Books Consulting About Contact
  TheBook TheAuthor Praise Slideshow MyPlace  














"Fish Town: Down the Road to Louisiana's Vanishing Fishing Communities, a new book by J. T. Blatty about life in southeastern Louisiana's fishing communities, is a compelling and unpretentious document of a region and its people, surviving in the face of economic decline and rising, warming seas. Blatty's view of the region she photographed over the course of six years..."
—Dzana Tsomondo, pdn: Photo District News (read full article here)

"What a beautiful book and a great body of work."
—James D. Barbee, author of Sin Sombras/Without Shadows

"J. T. Blatty's Fish Town is a remarkable work—it reflects the past and considers the future while fully inhabiting the present. At the far reaches of coastal Louisiana, where water overtakes earth, Blatty has made aerial shots, landscapes, and portraits that give life to this particular place in a particular moment—of work and home, of life as it's lived—to create a lasting record of transient terrains and shifting realities. She includes recollections from the people she meets, which adds voice to her brilliantly distinct and patient pictures, and her own notes to her photographs root the images in words, fixing them irrevocably to the stories and histories that are their firm ground. That Blatty shoots with film, takes her time, only adds to the reader's ability to slow down and experience this place at the edge, subject to weather and change, holding on. "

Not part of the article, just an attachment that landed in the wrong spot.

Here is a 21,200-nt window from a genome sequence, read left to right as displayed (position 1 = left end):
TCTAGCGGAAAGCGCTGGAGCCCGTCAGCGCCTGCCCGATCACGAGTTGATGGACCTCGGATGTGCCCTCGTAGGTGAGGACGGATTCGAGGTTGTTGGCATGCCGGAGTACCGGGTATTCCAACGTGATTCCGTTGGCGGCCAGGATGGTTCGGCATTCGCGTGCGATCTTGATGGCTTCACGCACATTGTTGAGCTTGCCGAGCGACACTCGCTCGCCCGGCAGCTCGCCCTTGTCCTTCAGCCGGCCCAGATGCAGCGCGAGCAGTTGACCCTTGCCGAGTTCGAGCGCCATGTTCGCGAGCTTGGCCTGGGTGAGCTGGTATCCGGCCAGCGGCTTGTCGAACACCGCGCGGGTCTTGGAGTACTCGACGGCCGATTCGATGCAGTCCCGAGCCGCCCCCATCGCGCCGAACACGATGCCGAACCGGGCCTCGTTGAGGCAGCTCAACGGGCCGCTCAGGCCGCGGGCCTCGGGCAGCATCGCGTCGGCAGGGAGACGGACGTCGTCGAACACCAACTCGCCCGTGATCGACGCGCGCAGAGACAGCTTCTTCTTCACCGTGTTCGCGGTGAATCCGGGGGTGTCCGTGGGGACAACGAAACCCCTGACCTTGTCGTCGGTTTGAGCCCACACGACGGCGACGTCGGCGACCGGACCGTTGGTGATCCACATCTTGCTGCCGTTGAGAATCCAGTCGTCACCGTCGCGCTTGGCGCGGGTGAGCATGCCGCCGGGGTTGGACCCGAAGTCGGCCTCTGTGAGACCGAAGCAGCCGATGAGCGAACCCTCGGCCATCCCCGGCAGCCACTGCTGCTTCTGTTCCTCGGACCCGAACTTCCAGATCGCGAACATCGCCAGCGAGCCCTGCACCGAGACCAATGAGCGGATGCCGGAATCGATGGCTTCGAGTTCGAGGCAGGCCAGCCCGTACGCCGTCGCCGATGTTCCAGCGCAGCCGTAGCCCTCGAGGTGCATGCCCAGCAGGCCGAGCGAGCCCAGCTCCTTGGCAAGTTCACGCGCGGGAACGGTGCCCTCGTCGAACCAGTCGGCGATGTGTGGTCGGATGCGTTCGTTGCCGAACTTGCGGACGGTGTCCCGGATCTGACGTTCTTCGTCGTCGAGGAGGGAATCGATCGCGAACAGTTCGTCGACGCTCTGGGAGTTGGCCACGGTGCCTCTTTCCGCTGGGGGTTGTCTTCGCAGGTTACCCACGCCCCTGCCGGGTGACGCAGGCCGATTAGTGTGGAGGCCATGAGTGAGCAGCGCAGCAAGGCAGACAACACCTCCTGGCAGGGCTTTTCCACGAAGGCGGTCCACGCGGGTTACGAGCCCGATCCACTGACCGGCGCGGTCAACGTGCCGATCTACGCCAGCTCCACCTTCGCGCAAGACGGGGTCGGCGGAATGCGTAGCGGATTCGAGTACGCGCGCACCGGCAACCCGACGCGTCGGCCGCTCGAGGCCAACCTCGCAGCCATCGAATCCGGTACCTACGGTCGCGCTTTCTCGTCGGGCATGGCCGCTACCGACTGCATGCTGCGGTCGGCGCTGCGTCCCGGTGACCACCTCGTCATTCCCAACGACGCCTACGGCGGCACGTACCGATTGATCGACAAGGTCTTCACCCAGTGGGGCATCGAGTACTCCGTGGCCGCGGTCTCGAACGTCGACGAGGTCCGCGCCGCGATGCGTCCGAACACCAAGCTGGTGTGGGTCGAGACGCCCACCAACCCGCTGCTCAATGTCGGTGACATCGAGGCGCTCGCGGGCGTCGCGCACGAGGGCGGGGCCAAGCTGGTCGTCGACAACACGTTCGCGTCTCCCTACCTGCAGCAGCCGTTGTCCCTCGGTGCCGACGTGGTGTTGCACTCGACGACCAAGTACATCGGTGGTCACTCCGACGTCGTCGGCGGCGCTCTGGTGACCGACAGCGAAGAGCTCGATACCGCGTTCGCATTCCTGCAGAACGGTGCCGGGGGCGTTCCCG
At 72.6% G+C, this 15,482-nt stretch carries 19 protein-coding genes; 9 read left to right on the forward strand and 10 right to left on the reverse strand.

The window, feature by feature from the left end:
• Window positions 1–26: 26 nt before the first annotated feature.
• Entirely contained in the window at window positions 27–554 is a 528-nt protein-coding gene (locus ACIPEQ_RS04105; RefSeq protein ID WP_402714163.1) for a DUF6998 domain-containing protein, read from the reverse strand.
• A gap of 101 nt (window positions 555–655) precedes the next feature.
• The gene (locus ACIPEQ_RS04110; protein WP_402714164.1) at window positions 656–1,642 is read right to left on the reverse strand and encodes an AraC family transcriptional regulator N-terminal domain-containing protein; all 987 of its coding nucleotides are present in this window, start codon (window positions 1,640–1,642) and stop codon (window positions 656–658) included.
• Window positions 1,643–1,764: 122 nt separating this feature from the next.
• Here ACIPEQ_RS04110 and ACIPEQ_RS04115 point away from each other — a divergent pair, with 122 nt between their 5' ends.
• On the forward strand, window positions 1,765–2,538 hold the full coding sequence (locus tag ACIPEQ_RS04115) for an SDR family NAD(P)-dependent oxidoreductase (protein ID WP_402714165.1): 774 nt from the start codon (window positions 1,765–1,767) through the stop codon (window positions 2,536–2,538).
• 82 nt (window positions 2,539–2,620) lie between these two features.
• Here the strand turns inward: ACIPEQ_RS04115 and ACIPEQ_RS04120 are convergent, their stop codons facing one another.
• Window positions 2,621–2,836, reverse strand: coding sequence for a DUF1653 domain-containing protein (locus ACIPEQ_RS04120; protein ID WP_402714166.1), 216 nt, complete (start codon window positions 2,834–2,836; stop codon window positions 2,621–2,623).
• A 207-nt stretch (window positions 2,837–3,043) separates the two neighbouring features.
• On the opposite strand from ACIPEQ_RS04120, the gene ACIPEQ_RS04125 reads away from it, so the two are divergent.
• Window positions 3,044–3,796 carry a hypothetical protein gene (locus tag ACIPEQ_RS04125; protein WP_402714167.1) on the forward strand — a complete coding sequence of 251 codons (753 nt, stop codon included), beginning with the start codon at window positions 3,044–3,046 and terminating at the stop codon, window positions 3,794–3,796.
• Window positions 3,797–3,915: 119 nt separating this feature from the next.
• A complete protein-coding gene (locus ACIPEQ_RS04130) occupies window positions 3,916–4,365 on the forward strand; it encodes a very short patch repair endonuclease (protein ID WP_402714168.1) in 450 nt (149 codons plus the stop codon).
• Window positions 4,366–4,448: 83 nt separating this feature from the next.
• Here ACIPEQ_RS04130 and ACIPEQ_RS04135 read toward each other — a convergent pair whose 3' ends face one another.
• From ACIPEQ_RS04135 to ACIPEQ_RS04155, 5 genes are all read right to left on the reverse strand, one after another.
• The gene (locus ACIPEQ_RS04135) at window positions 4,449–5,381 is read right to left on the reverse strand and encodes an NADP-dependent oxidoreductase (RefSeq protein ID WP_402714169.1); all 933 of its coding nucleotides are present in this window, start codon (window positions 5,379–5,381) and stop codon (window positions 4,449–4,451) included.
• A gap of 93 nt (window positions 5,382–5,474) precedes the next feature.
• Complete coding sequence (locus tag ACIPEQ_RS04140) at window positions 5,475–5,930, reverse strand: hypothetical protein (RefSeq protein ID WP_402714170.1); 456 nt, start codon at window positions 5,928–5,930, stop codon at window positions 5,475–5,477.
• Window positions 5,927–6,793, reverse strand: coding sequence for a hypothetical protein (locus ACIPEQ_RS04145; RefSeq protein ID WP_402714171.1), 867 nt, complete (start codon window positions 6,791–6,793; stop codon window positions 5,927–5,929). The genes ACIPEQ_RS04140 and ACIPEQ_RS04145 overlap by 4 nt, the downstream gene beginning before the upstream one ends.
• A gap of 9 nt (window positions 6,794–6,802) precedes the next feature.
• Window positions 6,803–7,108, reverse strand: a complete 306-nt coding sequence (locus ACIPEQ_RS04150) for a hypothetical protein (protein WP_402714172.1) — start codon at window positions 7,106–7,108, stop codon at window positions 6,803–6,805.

—Alexa Dilworth, Publishing Director and Senior Editor at the Center for Documentary Studies at Duke University

"J. T. Blatty's immersive journey into the fishing communities and watery terrain of southeastern Louisiana is a love letter to an abundant and visceral universe. Years in the making, her book shows us a place of beauty and struggle set in a fragile world of water, big skies, and delicate land. We enter a place where varied people have subsisted for generations by fishing, a place where tradition and memory are strong, and a place that slowly disappears because the natural balance of primordial nature has been damaged by human artifice and natural disasters, endangering a unique way of life. Still, throughout the pages of Fish Town there is a distinct sense of persistence and resilience by both nature and people. And always there is the defining presence of water and more water. "
—James Wellford, Senior Photo Editor, National Geographic


All content © GFT Publishing. All rights reserved. Cannot be reproduced without permission. Website designed by Morgan Pfaelzer.